(Endy has produced some bots which begin along these lines that use evolutionary algorithms made possible by epigenetics. Reproduction values, thresholds and the like are all free-floating and determined by epigenetic inheritance, with slight mutations each time)

An ANN is one such nongenetic approach. The way I think I'm going to start to go about it is to assign each node (~5 invisible nodes, if that?) to a gene, and reserve a bunch of non-sysvar memory locations for weightings (which can be made epigenetic in later functional versions).

Any advice Num?

Bot Challenges / Bot Challenges: A New Direction
« on: September 24, 2007, 01:41:03 PM »
I've come to percieve a certain flaw in the way we program bots at the moment: bot behavior is generally too simple. Most bots' behavior comes straight from a series of if ... then triggers, directly from the dna; bots ignore others of their own species, and spend all their time eating (or searching for something to eat) and replicating. We're programing more and more efficient grey goo.

The purpose of these new challenges is to encourage the development of more interesting, interactive and intelligent bot behavior. The new challenges are more informal too and less competitive, with much looser rules and goals. Discussion and sharing of ideas is also encouraged.

This will also have consequences for the DB environment. Terrirorial bots will diversify the field; bots that can learn can utilise nontrivial strategies; bots with behavior controled by meta-systems (ie. non-genetically-deterministic behavior) might evolve in different ways ...

The first of the new challenges is to program a bot with a very basic artificial neural net to govern behavior. To attempt this you need to know a bit about neural networks, so it's a pretty high target. Massive kudos to whoever attempts this.

Bot Challenges / Challenge #3: Neural Network
« on: September 23, 2007, 05:03:25 PM »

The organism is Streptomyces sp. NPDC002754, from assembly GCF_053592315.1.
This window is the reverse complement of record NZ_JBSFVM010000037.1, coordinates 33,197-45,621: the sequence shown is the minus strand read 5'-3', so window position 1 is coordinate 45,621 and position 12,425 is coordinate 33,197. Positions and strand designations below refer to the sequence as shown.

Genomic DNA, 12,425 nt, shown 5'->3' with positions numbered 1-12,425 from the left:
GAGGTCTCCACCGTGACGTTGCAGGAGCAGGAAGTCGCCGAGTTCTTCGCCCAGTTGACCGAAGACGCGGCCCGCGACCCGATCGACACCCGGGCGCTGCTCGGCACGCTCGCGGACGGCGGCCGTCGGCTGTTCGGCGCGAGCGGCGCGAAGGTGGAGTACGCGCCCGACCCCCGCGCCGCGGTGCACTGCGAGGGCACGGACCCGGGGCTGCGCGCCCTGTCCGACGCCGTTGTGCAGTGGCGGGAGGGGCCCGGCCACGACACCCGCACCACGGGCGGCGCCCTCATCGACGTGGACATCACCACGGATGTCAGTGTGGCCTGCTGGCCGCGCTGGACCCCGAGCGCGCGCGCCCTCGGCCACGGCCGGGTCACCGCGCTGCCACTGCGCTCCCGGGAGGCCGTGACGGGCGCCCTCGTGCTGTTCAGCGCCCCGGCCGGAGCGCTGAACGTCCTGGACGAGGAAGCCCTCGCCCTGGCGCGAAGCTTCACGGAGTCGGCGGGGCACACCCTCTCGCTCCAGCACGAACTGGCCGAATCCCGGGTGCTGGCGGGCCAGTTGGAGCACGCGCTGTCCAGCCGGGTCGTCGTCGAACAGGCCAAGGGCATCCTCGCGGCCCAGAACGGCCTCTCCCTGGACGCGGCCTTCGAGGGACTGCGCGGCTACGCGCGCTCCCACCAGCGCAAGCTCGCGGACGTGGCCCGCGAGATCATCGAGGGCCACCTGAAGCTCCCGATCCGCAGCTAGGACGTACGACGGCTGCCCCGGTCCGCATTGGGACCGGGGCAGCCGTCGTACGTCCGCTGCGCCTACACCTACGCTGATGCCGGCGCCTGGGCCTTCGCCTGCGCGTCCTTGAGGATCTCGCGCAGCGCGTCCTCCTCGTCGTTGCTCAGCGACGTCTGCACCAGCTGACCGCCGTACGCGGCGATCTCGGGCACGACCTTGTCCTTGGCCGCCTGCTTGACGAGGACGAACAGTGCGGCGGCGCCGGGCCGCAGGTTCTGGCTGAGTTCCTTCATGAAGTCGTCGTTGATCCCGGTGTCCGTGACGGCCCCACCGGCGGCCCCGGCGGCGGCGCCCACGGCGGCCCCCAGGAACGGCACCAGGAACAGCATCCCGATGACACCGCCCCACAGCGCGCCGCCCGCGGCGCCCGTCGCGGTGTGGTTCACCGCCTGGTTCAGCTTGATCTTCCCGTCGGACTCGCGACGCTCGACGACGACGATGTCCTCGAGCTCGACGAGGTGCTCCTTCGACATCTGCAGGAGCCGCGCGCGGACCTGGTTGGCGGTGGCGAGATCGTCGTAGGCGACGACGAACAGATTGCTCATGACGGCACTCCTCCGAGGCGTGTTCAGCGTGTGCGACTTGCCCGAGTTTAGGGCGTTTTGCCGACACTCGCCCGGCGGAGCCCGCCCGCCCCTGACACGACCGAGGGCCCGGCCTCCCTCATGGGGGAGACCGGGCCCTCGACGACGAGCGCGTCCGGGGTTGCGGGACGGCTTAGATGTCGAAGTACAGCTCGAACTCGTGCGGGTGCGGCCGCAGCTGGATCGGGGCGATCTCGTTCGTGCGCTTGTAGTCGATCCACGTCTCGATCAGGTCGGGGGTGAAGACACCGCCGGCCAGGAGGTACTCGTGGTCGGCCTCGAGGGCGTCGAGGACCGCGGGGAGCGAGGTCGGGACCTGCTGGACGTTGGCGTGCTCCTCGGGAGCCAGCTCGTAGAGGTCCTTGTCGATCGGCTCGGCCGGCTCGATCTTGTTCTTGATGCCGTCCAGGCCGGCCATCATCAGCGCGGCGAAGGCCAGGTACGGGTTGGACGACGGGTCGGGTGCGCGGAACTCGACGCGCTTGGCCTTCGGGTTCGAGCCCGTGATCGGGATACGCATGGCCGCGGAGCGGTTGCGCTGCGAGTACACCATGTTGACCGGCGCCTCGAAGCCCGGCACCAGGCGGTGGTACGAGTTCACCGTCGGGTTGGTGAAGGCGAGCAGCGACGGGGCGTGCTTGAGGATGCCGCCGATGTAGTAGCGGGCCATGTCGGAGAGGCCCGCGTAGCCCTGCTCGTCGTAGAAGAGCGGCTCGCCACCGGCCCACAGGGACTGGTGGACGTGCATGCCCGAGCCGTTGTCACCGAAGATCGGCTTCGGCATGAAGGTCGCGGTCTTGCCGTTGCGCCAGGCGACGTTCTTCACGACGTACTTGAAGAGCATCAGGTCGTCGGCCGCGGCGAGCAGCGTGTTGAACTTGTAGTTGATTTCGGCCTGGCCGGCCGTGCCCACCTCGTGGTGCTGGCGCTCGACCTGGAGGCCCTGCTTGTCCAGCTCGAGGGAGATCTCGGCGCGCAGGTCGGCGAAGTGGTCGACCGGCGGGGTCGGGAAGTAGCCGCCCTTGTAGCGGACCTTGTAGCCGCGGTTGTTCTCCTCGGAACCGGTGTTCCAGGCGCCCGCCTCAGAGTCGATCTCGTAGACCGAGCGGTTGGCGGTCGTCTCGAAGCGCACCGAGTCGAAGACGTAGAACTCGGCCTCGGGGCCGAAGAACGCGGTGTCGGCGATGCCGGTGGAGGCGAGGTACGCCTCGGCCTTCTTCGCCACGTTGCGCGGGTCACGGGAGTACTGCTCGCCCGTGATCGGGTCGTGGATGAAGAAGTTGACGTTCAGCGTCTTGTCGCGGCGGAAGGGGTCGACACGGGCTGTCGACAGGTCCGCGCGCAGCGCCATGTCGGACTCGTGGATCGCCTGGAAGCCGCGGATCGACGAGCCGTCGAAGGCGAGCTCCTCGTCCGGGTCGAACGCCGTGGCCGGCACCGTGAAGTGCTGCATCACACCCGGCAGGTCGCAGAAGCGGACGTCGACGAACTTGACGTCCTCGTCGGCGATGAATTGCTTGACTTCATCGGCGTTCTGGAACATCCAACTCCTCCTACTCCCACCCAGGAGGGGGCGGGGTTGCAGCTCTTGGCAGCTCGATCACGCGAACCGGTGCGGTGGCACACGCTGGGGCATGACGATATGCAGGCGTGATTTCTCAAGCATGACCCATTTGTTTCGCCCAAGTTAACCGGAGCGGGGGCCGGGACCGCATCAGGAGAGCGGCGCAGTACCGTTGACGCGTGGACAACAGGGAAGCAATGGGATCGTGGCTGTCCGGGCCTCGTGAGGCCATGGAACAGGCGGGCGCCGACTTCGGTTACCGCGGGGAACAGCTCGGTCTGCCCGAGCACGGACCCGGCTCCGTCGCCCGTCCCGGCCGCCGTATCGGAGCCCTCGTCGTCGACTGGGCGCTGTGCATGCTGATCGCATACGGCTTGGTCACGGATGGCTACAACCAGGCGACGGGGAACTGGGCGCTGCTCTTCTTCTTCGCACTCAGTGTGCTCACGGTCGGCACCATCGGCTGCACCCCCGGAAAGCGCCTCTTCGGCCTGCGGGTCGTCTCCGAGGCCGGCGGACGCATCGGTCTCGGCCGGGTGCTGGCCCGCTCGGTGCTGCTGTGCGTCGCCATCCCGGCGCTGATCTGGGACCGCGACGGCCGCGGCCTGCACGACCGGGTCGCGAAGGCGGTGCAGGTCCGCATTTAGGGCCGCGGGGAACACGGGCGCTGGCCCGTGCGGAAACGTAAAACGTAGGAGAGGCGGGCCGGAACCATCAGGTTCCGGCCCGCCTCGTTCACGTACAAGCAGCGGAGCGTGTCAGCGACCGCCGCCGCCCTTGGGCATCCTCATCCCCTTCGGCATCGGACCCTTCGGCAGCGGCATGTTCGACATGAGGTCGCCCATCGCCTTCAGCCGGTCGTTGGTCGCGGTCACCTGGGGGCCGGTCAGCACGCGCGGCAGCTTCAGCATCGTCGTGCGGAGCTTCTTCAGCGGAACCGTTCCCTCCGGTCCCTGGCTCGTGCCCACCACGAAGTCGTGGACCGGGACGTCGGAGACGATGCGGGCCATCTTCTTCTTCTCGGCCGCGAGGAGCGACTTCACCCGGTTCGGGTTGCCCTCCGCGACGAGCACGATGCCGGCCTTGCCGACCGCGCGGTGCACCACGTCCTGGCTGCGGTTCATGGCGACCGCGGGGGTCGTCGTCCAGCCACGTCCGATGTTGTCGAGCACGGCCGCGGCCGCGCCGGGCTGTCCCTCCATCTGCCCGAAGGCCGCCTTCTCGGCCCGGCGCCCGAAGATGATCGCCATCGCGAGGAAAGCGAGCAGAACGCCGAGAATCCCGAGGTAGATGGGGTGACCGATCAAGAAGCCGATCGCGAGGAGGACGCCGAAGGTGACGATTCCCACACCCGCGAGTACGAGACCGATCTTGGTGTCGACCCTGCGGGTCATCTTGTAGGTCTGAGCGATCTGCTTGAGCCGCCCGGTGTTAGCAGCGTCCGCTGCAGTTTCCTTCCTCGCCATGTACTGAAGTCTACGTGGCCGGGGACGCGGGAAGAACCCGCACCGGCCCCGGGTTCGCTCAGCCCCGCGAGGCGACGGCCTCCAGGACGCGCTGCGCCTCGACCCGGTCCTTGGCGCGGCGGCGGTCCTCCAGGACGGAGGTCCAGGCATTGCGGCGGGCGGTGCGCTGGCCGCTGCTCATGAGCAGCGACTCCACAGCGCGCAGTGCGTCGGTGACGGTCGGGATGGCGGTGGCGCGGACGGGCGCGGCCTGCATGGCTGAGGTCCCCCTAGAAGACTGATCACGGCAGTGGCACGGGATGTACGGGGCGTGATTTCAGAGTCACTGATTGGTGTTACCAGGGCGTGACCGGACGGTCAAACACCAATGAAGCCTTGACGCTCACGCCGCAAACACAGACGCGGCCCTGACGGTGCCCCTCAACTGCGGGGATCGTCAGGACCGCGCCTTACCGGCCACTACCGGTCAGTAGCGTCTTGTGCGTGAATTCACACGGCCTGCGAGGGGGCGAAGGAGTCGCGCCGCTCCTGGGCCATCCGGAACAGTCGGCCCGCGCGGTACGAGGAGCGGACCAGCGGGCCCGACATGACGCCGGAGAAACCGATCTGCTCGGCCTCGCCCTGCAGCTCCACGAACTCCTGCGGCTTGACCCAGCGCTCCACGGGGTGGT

I'm going to have another shot at these, but I'm going to do them in a more informal way. There will still be a hall of fame for those authors and their bots that suceed at the challenges. I'm just going to put out a bunch of open challenges out for bot programers to have a go at, and if you manage to program a bot that meets the criteria, post it.

Also, instead of pretty useless challenges like mazerunning and cliff-jumping, I'm going to be setting challenges at the cutting edge of bot programing.

Okay, so ...


Code a bot that with behaviors that do not come straight from the dna. Specifically, create a bot who's behavior is controled by an artificial neural network. You'll probably need to find out how they work before starting if you don't know already.

Use the following inputs and outputs only:

Input nodes:



Output nodes:

.up (continuous)

.aimdx (continuous)

-1 .shoot store (boolean)

Those are the only sysvars you can use. Don't bother with anything else, reproduction, body management, combat etc. Just the neural network and the above inputs + outputs.

The network must learn by reinforcement learning, using *.pleas averaged over the last 50 cycles as the reinforcement anti-cost. To get the average pleas over 50 cycles, please use this gene:

def avpleas 13

*.pleas *.robage 50 mod 991 add store
*991 *992 add *993 add *994 add *995 add *996 add *997 add *998 add *999 add *1000 add *1001 add *1002 add *1003 add *1004 add *1005 add *1006 add *1007 add *1008 add *1009 add *1010 add *1011 add *1012 add *1013 add *1014 add *1015 add *1016 add *1017 add *1018 add *1019 add *1020 add *1021 add *1022 add *1023 add *1024 add *1025 add *1026 add *1027 add *1028 add *1029 add *1030 add *1031 add *1032 add *1033 add *1034 add *1035 add *1036 add *1037 add *1038 add *1039 add *1040 add *1041 add 50 div .avpleas store

(In case you're wondering, no. I didn't do that by hand)

Suggestions / Internet mode